Away Back In 1796
Early History of a Square on New York Avenue
John Sioussa Built First
Corner of 12th Street Was Often a Lively Place
Stream Along 13th Street
Names of Persons Who Made Early Improvements in Square-
Some Queer Neighborhood Characters

By James Croggon, The Evening Star, March 15, 1908 [pt. 7, p. 12]

The square number 286, between New York avenue, I, 12th and 13th streets, laid off in thirteen lots in 1796, was vested in the United States. In 1800 Solomon Etting had all the lots excepting lot 10 in the name of Benjamin Stoddert and 12 in Samuel Blodgett. In 1802 Dunlap & Charlton owned lot 3 on New York avenue and the names of Morris & Nicholson appear. In 1804 Dr. Thornton had the Blodgett lot and James Ross lot 10, the latter in 1812 going to William Wheelock.

There is no record of any improvements prior to 1820, though one of the lots had passed to a firm of carpenters and builders and one lot was held for a building company. The ground then was valued at but a cent per foot. With a gentle decline west and south to the stream in 13th street which turned eastward near H street there were eligible building sites, particularly in the east part of the square, but it was a long time before there were near neighbors.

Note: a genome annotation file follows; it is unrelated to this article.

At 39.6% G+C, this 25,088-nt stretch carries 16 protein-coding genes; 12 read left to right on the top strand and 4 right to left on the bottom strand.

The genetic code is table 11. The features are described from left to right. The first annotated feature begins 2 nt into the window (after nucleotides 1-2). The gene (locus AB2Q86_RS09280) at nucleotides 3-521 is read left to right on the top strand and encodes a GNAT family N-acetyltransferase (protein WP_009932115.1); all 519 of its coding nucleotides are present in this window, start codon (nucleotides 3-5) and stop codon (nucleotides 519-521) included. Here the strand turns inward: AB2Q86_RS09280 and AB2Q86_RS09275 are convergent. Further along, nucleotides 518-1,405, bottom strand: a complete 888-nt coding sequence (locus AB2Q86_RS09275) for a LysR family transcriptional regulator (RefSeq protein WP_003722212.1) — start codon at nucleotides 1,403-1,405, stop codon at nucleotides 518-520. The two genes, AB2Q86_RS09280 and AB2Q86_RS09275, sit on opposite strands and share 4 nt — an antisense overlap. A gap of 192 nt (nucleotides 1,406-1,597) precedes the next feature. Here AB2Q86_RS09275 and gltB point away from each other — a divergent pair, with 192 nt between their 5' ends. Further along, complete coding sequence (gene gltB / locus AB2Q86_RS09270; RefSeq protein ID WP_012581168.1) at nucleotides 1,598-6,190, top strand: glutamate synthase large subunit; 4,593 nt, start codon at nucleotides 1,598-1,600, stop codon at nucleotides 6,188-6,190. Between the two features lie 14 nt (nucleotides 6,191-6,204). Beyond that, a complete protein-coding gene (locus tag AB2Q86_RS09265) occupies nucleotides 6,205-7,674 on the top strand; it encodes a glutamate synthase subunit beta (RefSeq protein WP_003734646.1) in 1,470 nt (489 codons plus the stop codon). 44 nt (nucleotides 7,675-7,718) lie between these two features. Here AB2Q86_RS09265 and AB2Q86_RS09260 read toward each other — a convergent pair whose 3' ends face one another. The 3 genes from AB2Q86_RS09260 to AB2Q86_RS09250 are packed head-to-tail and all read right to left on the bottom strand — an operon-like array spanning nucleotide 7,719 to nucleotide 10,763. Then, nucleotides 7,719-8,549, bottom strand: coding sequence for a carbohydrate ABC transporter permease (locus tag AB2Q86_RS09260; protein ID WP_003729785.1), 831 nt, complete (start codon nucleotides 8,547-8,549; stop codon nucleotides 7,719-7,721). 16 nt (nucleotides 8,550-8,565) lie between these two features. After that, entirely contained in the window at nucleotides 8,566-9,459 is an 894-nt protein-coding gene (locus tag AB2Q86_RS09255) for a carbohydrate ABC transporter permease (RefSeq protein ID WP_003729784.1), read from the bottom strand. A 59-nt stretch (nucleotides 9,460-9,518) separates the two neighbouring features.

There was then little call for public improvement and the adjoining streets were not even graded. The stream in 13th street remained open till the fifties.

John Sioussa's House
The first improvement made in the square was that of John Sioussa on lot 3, fronting on New York avenue. Mr. Sioussa bought this lot in 1819 and erected, sitting well back from the street, a comfortable brick house, in which he lived for many years. This bore a value of $700 in the twenties, and the ground 2 cents or less per foot. Mr. Sioussa was for about ten years the sole occupant of the square, and till the forties the few houses erected were of little cost. The elder Sioussa and his sons are well remembered by the older business people, for he and his son Frederick for over fifty years were messengers of the Bank of the Metropolis, now National Metropolitan, and the son Frederick held a like position in Corcoran & Riggs' Banking house.

In 1828, lot 12, corner of 12th and I streets, passed to Statria Elliott, and shortly to Count Demerou, and lot 10, on I street, went to R.H. Douglas and W.W. Billing. On lot 12 were David Jones, John Hunt, Jemima Moulder and Richmond Posey in 1829. C. Hagon owned part of lot 11 and C.L. Coltman part of 10 in 1830; James Dant, part of 11 in 1831; Basil Shorter, part of 10 in 1832, and R. Brown the same in 1834. In 1836 Michael Caton had lots 1 and 13, the southeast corner of the square. In this decade the ground was valued at 3 to 10 cents per foot and the improvements listed to W.W. Billing, $150 and $300; C.L. Coltman, $200; S. Elliott, $180; Demerou, $100 and $200; G. Etting, $75, and John Sioussa, $700.

Andrew Small, in 1840, owned lot 1, corner of New York avenue and 12th, four years later selling it to Michael Talty. Here were erected two or three frame houses, with a store on the corner, conducted for several years by Mr. Talty, who also had a store on 7th street. After him came a Mr. Weeks and then it became Stoops' grocery. Thomas Allen, a carpenter, long resided over the store, and adjoining the grocery was a shoemaker's shop, occupied by Eli Davis and others.

Improvements in 1844